Many attempts have been made to utilize glyoxal, (CHO) to react with cellulose. One of the earliest mentions is in the 1,857,263 US. patent of May 10, 1932, to Sponsel, who dried dilute solutions of glyoxal on rayon fabrics and found an increase in strength. He makes no mention of having obtained any creaseproofing or nonshrinking effect. Groves, in British Patent 439,294, of Dec. 4, 1935, indicates a good resistance to creasing developed in a cotton fabric by soaking the fabric in a solution of glyoxal and calendering it at 110 C. (230 R). US. Patent 2,412,832, of. Dec. 17, 1946, to Pfefier et al., also discloses the use of glyoxal to stabilize cellulosic fabrics.
However, it has hitherto been difiicult if not impossible to utilize glyoxal in a convenient commercial. process for imparting wrinkle-resistance and shrinkage-resistance. 1
to cellulosic fabrics without excessive embrittlement and tensile strength loss accompanying the reaction. The disclosed art has suggested various pH ranges of operation, various drying-curing temperatures, various catalysts such as metallic salts, and various adjuncts and additives to moderate the reaction. None of these suggestions has pro vided a solution to the problem of tensile strength loss.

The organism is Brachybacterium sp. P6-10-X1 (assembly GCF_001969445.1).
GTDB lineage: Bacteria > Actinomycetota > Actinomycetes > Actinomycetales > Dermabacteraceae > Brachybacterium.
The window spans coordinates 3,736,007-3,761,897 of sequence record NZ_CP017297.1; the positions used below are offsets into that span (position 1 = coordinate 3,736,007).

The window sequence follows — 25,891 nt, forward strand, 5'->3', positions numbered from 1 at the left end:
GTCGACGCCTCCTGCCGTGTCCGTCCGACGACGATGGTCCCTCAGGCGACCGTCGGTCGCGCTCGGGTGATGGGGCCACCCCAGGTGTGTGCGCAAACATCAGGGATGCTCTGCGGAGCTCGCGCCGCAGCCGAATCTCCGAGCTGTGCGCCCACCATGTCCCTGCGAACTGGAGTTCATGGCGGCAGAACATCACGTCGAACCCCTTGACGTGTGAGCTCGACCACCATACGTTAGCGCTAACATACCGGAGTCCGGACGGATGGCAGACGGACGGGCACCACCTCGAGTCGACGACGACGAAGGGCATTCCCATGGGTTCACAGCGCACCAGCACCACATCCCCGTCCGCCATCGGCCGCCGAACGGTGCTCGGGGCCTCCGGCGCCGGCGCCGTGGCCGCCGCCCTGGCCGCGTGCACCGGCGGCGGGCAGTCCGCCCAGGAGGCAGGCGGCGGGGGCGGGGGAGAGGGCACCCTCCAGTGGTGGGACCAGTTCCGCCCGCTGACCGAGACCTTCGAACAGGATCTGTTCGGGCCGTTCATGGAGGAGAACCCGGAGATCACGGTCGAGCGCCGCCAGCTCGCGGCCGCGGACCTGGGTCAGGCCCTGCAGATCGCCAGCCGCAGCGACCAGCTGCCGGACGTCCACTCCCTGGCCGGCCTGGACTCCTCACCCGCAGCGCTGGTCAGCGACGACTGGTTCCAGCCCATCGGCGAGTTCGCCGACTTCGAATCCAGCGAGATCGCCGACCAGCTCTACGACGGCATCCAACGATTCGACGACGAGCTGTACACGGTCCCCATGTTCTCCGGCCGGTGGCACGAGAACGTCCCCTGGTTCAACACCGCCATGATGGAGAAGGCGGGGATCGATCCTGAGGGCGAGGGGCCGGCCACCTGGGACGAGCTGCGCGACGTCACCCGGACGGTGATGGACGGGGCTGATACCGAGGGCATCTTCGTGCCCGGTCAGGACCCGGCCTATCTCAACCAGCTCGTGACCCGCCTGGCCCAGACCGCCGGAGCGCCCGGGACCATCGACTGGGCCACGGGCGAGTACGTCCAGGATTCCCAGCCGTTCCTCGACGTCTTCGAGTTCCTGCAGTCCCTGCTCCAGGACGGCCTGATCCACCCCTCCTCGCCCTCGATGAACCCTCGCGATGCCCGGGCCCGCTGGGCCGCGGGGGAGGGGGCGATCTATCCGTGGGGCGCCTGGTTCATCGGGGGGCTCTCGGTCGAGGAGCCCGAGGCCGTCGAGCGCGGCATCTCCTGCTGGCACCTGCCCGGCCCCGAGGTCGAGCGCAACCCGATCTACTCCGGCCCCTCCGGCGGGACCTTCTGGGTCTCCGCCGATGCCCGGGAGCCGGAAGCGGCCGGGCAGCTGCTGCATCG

As is pointed out by Hurwitz and Condom (Textile Re-: i search Journal 28, 257466, 1958), all heat-promoted dial-I dehyde reactions with cellulose approach the performance of formaldehyde: that is, crease-recovery as measured by Monsanto angle of 250 or higher, but with an unsatisfactory tensile strength loss of 60% or more. For satisfactory commercial fabrics this tensile strength loss should be cut in half, since it is normal expectation in the trade that a product such as a resin-treated shirting broadcloth is commercially acceptable with a tensile strength loss of 30% to Losses of and over, however, lead to premature Wearing-out of garments, and are not acceptable.